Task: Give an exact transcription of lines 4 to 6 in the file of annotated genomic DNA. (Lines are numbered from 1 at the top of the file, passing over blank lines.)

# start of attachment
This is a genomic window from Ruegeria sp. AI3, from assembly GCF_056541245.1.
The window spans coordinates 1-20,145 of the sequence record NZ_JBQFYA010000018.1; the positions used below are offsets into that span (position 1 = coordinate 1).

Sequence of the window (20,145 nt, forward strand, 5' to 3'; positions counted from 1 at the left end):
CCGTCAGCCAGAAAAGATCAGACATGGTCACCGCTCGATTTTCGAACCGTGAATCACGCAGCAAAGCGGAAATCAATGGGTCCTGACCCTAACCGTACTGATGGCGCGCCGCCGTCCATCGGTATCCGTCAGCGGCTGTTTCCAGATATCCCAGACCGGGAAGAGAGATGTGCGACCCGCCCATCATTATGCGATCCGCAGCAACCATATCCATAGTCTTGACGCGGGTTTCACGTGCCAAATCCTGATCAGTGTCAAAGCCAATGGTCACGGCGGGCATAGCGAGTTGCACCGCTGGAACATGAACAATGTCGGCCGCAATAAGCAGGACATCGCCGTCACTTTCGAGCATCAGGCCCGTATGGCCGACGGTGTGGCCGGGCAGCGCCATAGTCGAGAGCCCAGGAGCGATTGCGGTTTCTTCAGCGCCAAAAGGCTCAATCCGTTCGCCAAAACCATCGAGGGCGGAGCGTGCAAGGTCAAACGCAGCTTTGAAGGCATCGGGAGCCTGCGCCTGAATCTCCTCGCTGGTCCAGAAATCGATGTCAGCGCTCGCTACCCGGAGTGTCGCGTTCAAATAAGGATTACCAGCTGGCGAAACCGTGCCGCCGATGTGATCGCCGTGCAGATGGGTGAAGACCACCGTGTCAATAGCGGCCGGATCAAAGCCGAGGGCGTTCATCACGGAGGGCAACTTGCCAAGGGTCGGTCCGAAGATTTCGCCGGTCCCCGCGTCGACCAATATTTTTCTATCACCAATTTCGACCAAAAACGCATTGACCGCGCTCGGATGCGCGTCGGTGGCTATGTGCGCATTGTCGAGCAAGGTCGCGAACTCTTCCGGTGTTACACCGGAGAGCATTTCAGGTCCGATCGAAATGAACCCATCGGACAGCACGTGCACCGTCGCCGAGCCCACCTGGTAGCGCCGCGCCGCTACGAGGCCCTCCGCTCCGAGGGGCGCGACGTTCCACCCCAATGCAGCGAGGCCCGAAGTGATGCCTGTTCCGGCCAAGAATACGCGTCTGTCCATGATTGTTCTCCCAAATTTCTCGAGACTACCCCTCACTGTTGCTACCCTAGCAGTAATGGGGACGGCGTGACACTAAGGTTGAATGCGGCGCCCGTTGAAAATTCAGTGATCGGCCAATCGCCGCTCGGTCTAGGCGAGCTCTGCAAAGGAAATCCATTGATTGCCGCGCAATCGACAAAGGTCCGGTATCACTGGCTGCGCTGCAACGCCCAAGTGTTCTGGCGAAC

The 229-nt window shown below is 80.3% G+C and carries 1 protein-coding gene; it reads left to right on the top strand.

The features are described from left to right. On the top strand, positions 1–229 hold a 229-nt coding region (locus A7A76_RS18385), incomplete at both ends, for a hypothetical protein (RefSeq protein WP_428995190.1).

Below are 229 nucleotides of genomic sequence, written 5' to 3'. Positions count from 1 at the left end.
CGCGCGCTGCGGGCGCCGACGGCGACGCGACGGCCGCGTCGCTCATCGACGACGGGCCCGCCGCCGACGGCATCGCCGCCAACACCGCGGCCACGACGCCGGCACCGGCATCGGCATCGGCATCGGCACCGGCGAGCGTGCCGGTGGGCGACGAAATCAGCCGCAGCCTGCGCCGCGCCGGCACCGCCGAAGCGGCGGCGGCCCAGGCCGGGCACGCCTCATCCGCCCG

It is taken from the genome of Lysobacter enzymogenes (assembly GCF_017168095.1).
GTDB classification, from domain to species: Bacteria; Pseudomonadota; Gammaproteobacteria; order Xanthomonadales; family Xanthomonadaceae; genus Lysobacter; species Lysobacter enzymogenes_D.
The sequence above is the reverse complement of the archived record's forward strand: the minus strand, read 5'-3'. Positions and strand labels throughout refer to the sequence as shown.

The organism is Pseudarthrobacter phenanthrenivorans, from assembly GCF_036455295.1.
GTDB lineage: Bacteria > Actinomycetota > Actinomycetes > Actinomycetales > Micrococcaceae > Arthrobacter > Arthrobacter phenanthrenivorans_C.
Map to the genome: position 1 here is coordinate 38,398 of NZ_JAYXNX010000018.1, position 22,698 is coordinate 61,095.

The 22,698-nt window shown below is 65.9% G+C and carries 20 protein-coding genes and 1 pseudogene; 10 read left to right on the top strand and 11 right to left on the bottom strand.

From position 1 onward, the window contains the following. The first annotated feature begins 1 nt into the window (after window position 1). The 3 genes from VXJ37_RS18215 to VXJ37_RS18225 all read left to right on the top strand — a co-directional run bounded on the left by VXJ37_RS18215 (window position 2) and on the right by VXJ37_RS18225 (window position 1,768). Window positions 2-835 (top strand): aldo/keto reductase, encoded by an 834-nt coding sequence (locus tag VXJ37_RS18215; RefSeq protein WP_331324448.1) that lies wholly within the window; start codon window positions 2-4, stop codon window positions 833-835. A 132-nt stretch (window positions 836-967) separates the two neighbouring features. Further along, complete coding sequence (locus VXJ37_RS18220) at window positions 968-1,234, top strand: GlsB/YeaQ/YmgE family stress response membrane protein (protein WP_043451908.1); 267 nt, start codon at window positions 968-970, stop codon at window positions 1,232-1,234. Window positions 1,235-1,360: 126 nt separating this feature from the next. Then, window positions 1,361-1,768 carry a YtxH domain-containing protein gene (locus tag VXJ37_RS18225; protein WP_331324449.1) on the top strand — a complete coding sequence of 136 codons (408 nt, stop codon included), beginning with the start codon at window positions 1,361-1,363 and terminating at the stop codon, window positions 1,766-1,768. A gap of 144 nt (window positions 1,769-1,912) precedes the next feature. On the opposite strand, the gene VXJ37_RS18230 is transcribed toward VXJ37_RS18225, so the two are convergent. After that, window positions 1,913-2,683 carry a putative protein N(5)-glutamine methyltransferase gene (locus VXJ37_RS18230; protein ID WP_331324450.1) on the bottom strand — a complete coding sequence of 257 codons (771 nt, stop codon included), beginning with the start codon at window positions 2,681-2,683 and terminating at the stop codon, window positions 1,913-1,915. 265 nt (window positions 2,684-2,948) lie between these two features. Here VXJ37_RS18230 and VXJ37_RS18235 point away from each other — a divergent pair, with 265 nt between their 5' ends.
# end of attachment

CCGTCAGCCAGAAAAGATCAGACATGGTCACCGCTCGATTTTCGAACCGTGAATCACGCAGCAAAGCGGAAATCAATGGGTCCTGACCCTAACCGTACTGATGGCGCGCCGCCGTCCATCGGTATCCGTCAGCGGCTGTTTCCAGATATCCCAGACCGGGAAGAGAGATGTGCGACCCGCCCATCATTATGCGATCCGCAGCAACCATATCCATAGTCTTGACGCGGGTTTCACGTGCCAAATCCTGATCAGTGTCAAAGCCAATGGTCACGGCGGGCATAGCGAGTTGCACCGCTGGAACATGAACAATGTCGGCCGCAATAAGCAGGACATCGCCGTCACTTTCGAGCATCAGGCCCGTATGGCCGACGGTGTGGCCGGGCAGCGCCATAGTCGAGAGCCCAGGAGCGATTGCGGTTTCTTCAGCGCCAAAAGGCTCAATCCGTTCGCCAAAACCATCGAGGGCGGAGCGTGCAAGGTCAAACGCAGCTTTGAAGGCATCGGGAGCCTGCGCCTGAATCTCCTCGCTGGTCCAGAAATCGATGTCAGCGCTCGCTACCCGGAGTGTCGCGTTCAAATAAGGATTACCAGCTGGCGAAACCGTGCCGCCGATGTGATCGCCGTGCAGATGGGTGAAGACCACCGTGTCAATAGCGGCCGGATCAAAGCCGAGGGCGTTCATCACGGAGGGCAACTTGCCAAGGGTCGGTCCGAAGATTTCGCCGGTCCCCGCGTCGACCAATATTTTTCTATCACCAATTTCGACCAAAAACGCATTGACCGCGCTCGGATGCGCGTCGGTGGCTATGTGCGCATTGTCGAGCAAGGTCGCGAACTCTTCCGGTGTTACACCGGAGAGCATTTCAGGTCCGATCGAAATGAACCCATCGGACAGCACGTGCACCGTCGCCGAGCCCACCTGGTAGCGCCGCGCCGCTACGAGGCCCTCCGCTCCGAGGGGCGCGACGTTCCACCCCAATGCAGCGAGGCCCGAAGTGATGCCTGTTCCGGCCAAGAATACGCGTCTGTCCATGATTGTTCTCCCAAATTTCTCGAGACTACCCCTCACTGTTGCTACCCTAGCAGTAATGGGGACGGCGTGACACTAAGGTTGAATGCGGCGCCCGTTGAAAATTCAGTGATCGGCCAATCGCCGCTCGGTCTAGGCGAGCTCTGCAAAGGAAATCCATTGATTGCCGCGCAATCGACAAAGGTCCGGTATCACTGGCTGCGCTGCAACGCCCAAGTGTTCTGGCGAAC

The 229-nt window shown below is 80.3% G+C and carries 1 protein-coding gene; it reads left to right on the top strand.

The features are described from left to right. On the top strand, positions 1–229 hold a 229-nt coding region (locus A7A76_RS18385), incomplete at both ends, for a hypothetical protein (RefSeq protein WP_428995190.1).